SERVERS IN PRODUCTION USE! PLEASE READ EACH STEP CAREFULLY!


In order to log into MySQL to secure it, we'll need the current
password for the root user. If you've just installed MySQL, and
you haven't set the root password yet, the password will be blank,
so you should just press enter here.

Enter current password for root (enter for none):
OK, successfully used password, moving on...

Setting the root password ensures that nobody can log into the MySQL
root user without the proper authorisation.

Set root password? [Y/n] y
New password:
Re-enter new password:
Password updated successfully!
Reloading privilege tables..
... Success!


By default, a MySQL installation has an anonymous user, allowing anyone
to log into MySQL without having to have a user account created for
them. This is intended only for testing, and to make the installation
go a bit smoother. You should remove them before moving into a
production environment.

Remove anonymous users? [Y/n]
... Success!

Normally, root should only be allowed to connect from 'localhost'. This
ensures that someone cannot guess at the root password from the network.

Disallow root login remotely? [Y/n]
... Success!

By default, MySQL comes with a database named 'test' that anyone can
access. This is also intended only for testing, and should be removed
before moving into a production environment.

Remove test database and access to it? [Y/n] n
... skipping.

Reloading the privilege tables will ensure that all changes made so far
will take effect immediately.

Reload privilege tables now? [Y/n]
... Success!

Cleaning up...



All done! If you've completed all of the above steps, your MySQL
installation should now be secure.

Thanks for using MySQL!


Thursday, November 1, 2007

How To Run Java EE 5 Tutorial Examples On Mac

I spent some time configuring Java environment on Mac. Here are a few tips on how to get it going.

The Max OS X comes with Java 5 installed. So, here are main steps:

* Download Java EE 5 Tutorial package from http://java.sun.com/javaee/5/docs/tutorial/information/download.html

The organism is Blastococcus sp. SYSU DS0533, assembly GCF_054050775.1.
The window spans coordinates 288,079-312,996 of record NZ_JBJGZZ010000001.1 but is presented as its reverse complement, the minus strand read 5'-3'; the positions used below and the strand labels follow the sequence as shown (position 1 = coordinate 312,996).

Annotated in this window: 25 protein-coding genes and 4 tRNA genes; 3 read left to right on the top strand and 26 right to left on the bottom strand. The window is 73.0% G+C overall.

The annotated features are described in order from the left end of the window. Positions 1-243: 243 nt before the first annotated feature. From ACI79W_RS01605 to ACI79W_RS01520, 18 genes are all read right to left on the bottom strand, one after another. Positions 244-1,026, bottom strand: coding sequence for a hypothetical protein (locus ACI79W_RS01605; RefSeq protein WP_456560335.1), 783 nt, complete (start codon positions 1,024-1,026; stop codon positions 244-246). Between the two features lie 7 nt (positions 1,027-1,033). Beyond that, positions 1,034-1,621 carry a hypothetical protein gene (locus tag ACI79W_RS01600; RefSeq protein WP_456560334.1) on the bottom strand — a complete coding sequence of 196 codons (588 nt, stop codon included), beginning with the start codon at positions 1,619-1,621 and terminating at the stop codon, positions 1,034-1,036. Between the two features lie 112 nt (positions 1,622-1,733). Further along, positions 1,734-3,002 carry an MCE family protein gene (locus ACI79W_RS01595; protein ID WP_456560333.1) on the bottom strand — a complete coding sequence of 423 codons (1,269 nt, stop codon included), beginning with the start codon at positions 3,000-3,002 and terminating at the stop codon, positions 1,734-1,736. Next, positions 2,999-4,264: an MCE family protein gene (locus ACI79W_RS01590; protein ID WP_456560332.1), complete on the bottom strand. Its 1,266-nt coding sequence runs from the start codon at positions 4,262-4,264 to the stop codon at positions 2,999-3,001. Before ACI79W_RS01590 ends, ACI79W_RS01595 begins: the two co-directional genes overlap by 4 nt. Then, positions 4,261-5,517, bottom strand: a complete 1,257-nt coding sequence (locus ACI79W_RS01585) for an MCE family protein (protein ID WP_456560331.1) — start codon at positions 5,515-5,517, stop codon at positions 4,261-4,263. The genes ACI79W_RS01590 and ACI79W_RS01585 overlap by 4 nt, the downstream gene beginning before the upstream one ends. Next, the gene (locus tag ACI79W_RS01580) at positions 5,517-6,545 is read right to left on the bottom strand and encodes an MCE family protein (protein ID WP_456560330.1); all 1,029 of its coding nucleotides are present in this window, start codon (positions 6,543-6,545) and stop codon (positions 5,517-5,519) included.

* Download Sun Java System Application Server 9.1 from http://java.sun.com/javaee/downloads/. I downloaded Java EE 5 SDK Update 3 that comes with the application server.

* Use instructions posted here on how to install it

http://java.sun.com/javaee/sdk/javaee5sdk_install.jsp

Also use Application Server Installation Tips posted here: http://java.sun.com/javaee/5/docs/tutorial/doc/gexaj.html

Once the application server is installed, change permissions on the SDK/javadb, so the folder permissions allow creating a database. Here is an example on how to do that:


cd SDK
sudo chown –R your_name javadb


In general, I believe it is a good idea to change permissions to other files in SDK to some less privileged user than root.

Once I started playing with bookstore example, I’ve got some build and deployment errors. I found that I need to create a password file and point to it with the javaee.server.passwordfile property.

Create a new file app-server-psw.properties in the javaeetutorial5/examples/bp-project/ folder. Edit the file and add


AS_ADMIN_PASSWORD=admin_password


The admin_password should be the same as it was specified during the Application Server installation.
Update javaeetutorial5/examples/bp-project/app-server.properties by adding these properties:


db.vendor=javadb
javaee.tutorial.home=/Users/mykola/java/j2ee/javaeetutorial5
javaee.server.passwordfile=${javaee.tutorial.home}/examples/bp-project/app-server-psw.properties


Once that is done, the bookstore example build and deployment works fine.